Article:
Where a pipe could be altered but the expense to do so would be “considerable” and there were no indications that any alterations were intended, a nuisance claim based on the pipe was considered to be a permanent nuisance, meaning that the statute of limitations was three years “from the time of the creation of the nuisance.” In addition, where a trespass claim involved complicated questions regarding water runoff and flow patterns and plaintiffs did not have a competent expert witness to testify as to causation, summary judgment for the defendant was appropriate.
In Ray v. Neff, No. M2016-02217-COA-R3-CV (Tenn. Ct. App. July 20, 2018), plaintiffs filed a claim for nuisance and trespass related to their adjacent neighbors’ installation of a pipe on their property. Plaintiffs claimed that the pipe was first placed in 2008, and that after extensive flooding in 2010, “changes to the pipe…modified the course of a creek” and caused water to flow directly towards their home, causing property damage.
Plaintiffs filed their original complaint in 2010, which was nonsuited and then re-filed within the savings statute. In 2015, plaintiffs nonsuited their second complaint after settling with the company who did the paving and grading work for defendant homeowners in 2010. Plaintiffs filed the instant case in April 2015, and because they had already taken advantage of the savings statute, only claims that were still within the relevant statutes of limitations could be pursued.
In a three-part ruling over the course of many months, the trial court granted summary judgment to defendants. Summary judgment on the trespass claims was based on plaintiffs’ inability to prove causation as well as some statute of limitations issues, while summary judgment on the nuisance claim was based on the statute of limitations. The Court of Appeals affirmed summary judgment.
First, the Court analyzed the nuisance claim. A nuisance can be permanent, temporary or continuing, and the category a nuisance falls under affects the statute of limitations to be applied. If the “defendant is negligently operating its property so as to unnecessarily create the damage and it is within the defendant’s power to operate in a non-negligent manner, then the nuisance is temporary.” (internal citation and quotation omitted). On the other hand, if the “operation is done with due care considering the use thereof, and it is not contemplated that any change in operation will be made, the damage is permanent.” (internal citation and quotation omitted). Here, the trial court found the pipe to be an alleged permanent nuisance, and the Court of Appeals agreed. The Court noted that the pipe was repositioned in 2010 and “has been completely unchanged since that time;” that the pipe was originally approved by the city; and that substantial grading, dirt and rock work had been done for the pipe. The Court noted that while the pipe could be removed, doing so would take substantial work and money, and the defendants did not appear to have contemplated doing so. In addition, the Court pointed out that plaintiffs had offered no evidence, other than their pleadings, that the pipe was “unreasonable and unlawful.”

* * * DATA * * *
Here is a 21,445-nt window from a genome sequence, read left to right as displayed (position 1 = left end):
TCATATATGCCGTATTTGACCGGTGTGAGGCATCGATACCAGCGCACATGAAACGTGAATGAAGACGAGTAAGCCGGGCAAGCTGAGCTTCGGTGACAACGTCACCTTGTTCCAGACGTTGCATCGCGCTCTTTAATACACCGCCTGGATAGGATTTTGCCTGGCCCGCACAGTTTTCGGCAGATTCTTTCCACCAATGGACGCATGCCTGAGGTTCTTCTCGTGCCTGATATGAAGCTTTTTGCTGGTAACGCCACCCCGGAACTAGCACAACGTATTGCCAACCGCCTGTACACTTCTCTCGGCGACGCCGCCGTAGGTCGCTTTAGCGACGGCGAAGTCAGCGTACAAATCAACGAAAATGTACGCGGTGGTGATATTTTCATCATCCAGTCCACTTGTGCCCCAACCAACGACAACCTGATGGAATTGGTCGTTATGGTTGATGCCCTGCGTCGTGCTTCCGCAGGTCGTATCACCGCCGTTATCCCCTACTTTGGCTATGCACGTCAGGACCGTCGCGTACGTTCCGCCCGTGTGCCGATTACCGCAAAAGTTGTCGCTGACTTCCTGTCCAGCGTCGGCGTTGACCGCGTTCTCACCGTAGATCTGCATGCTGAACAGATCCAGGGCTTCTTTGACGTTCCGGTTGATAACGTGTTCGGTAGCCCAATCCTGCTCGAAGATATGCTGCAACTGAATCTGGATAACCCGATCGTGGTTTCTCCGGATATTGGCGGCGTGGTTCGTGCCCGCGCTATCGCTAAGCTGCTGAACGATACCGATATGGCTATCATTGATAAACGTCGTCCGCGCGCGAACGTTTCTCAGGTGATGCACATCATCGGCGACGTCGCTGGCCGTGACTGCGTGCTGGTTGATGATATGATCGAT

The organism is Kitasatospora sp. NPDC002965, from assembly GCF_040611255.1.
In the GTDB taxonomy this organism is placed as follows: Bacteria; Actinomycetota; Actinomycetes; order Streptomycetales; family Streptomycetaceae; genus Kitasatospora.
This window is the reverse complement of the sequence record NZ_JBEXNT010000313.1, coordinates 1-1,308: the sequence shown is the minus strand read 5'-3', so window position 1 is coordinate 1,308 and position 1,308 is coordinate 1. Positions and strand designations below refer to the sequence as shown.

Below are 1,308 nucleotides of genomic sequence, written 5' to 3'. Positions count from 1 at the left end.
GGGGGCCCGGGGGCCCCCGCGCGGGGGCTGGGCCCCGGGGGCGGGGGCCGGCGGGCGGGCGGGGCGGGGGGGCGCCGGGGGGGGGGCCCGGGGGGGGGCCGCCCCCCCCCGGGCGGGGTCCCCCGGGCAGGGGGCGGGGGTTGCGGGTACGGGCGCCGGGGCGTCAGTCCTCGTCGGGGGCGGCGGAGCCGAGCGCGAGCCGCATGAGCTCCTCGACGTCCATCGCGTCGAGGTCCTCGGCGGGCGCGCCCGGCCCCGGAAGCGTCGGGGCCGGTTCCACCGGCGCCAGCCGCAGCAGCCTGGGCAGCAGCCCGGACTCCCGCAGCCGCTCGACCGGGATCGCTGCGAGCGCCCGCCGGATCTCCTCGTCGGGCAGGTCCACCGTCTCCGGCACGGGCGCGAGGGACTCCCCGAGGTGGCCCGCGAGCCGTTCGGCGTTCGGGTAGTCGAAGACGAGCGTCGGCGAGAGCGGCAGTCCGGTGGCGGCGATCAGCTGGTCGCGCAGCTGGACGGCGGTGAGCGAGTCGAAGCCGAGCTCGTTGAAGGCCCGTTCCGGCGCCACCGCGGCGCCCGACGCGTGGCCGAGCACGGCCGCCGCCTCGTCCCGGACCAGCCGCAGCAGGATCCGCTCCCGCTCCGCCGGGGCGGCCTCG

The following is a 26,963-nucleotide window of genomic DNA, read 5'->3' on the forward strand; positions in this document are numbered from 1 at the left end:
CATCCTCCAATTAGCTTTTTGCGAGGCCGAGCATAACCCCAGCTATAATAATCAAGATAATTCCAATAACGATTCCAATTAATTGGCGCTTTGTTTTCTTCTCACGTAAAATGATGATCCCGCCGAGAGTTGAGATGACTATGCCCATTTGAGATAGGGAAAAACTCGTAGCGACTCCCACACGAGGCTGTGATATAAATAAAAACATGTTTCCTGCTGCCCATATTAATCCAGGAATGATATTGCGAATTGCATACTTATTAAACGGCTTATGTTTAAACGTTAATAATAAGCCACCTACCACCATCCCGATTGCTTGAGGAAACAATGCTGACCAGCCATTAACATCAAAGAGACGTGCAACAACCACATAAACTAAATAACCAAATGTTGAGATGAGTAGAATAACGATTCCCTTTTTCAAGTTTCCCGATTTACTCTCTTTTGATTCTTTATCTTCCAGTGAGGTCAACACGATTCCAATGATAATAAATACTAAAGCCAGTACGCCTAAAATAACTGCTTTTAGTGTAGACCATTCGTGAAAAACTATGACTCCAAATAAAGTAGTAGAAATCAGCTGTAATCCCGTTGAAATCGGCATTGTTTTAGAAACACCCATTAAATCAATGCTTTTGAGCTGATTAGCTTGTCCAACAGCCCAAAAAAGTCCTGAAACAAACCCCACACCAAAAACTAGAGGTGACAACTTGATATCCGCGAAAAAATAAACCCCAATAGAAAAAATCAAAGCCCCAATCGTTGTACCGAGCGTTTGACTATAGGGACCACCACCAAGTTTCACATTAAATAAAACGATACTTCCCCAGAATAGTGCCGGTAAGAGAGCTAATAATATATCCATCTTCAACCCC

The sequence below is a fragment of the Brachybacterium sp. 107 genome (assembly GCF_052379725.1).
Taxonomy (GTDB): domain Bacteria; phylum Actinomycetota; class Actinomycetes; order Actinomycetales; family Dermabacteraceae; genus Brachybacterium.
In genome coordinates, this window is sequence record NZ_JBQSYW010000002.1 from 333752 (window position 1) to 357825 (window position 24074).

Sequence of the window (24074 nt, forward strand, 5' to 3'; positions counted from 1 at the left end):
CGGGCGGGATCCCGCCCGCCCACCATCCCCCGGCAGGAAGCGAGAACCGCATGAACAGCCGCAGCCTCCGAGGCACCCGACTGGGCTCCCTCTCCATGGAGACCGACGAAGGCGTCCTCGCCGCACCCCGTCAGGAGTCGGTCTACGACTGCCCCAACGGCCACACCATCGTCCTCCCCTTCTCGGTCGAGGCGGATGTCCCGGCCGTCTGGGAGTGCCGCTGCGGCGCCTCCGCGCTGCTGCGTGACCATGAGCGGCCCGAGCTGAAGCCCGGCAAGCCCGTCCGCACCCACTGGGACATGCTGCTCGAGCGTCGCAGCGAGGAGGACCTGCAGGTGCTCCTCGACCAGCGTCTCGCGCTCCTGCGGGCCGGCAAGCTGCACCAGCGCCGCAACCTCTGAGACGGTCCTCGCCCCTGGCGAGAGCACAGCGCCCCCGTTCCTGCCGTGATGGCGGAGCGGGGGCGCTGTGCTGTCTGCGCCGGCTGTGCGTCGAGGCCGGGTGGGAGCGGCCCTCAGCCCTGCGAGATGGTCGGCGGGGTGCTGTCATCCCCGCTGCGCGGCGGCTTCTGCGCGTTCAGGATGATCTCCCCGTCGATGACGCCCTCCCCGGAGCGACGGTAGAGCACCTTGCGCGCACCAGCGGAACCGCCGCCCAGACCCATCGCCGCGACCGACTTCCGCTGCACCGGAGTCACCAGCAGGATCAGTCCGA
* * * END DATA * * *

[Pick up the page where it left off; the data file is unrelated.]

Because the nuisance was permanent, the statute of limitations “commence[d] to run from the time of the creation of the nuisance” and only ran for three years. Since the nuisance was created in 2010 and the present case was not filed until 2015, the nuisance claim was time-barred and summary judgment was affirmed.
Next, the Court looked at the trespass claims. The trial court had based its ruling on both the statute of limitations and the failure to prove causation, but the Court of Appeals ruled that the causation issue was determinative. Because trespass is subject to a three-year statute of limitations, plaintiffs agreed that any claim for trespass had to be one for temporary or continuing trespass to survive summary judgment. Accordingly, the only trespass claims that could have possibly moved forward would have had to occur within three years of the filing of the complaint, or since April 2, 2012.
In their statement of undisputed material facts, plaintiffs cited to an expert report, but that report was dated October 2011. The Court pointed out that this report could not possibly have taken into account the photographs of the flooding events that were within the statute of limitations, as those had not yet occurred, and that the report was “inapplicable because the opinions offered do not relate to the proper time period.” Plaintiffs also relied on a declaration from plaintiff husband, the homeowner, who described the changes to the water flow. The Court held, however, that this case involved complicated issues regarding “water flow patterns, the effects, if any, of the land modification on the water flow, and the effects, if any, of the pipe alone on the water flow.” The Court ruled that the “analysis required to separate the effects resulting solely from the pipe from the effects that also resulted from the work done by [the paving company] is therefore simply not within ordinary knowledge, common sense, and practical experience.” The Court ruled that expert testimony was required here, and that because plaintiffs’ only expert report was irrelevant to the time period at issue, plaintiff could not prove causation and summary judgment was affirmed.
This case contains a fairly thorough analysis of how to qualify nuisance claims as either temporary or permanent. It also serves as a reminder that a second voluntary dismissal can result in major statute of limitations problems if a plaintiff decides to re-file for a third time.